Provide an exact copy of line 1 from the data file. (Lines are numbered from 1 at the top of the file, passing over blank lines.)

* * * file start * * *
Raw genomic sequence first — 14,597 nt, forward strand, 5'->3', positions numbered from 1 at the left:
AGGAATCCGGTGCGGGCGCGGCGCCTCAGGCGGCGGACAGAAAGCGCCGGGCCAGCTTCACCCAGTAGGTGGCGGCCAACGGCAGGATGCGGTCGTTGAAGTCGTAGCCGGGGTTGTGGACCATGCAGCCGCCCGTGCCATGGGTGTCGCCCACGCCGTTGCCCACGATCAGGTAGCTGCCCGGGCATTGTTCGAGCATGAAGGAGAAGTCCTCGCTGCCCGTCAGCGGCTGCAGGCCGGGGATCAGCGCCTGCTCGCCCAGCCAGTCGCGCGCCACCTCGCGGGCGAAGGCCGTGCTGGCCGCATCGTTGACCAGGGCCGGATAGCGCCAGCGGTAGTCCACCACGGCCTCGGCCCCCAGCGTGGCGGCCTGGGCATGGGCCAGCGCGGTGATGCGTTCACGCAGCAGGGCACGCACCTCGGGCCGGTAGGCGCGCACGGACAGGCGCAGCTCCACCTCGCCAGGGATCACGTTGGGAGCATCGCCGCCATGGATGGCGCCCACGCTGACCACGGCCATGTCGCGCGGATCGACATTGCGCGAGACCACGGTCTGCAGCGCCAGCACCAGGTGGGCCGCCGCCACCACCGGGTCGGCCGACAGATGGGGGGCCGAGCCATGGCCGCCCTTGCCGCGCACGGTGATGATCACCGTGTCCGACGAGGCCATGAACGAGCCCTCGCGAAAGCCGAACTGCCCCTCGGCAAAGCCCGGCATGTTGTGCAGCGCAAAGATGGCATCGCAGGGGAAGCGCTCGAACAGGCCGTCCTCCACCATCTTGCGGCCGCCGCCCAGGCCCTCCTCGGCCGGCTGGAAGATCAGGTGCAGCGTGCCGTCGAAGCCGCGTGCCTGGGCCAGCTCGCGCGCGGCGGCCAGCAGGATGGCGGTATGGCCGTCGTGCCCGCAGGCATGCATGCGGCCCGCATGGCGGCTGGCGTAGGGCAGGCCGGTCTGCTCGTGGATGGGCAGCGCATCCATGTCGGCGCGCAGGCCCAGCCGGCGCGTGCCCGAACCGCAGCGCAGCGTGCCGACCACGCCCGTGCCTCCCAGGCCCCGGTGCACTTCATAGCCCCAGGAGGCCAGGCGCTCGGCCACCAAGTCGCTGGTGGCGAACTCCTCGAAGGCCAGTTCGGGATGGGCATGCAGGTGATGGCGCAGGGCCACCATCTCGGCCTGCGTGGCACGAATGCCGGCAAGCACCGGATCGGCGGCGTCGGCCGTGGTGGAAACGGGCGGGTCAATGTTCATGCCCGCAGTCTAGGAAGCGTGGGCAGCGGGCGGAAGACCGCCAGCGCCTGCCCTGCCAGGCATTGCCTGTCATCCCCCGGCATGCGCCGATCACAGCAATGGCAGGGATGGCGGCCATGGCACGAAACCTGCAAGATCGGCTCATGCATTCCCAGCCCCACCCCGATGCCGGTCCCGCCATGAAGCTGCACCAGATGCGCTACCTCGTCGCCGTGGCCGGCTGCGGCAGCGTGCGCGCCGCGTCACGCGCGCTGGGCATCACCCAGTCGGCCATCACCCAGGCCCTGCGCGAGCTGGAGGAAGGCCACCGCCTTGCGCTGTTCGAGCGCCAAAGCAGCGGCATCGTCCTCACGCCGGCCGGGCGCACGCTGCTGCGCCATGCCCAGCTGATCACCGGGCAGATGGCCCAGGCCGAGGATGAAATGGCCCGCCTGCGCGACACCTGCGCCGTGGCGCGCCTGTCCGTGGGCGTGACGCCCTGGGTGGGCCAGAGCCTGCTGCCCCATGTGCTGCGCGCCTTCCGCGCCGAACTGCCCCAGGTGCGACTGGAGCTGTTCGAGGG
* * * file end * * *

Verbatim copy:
Raw genomic sequence first — 14,597 nt, forward strand, 5'->3', positions numbered from 1 at the left: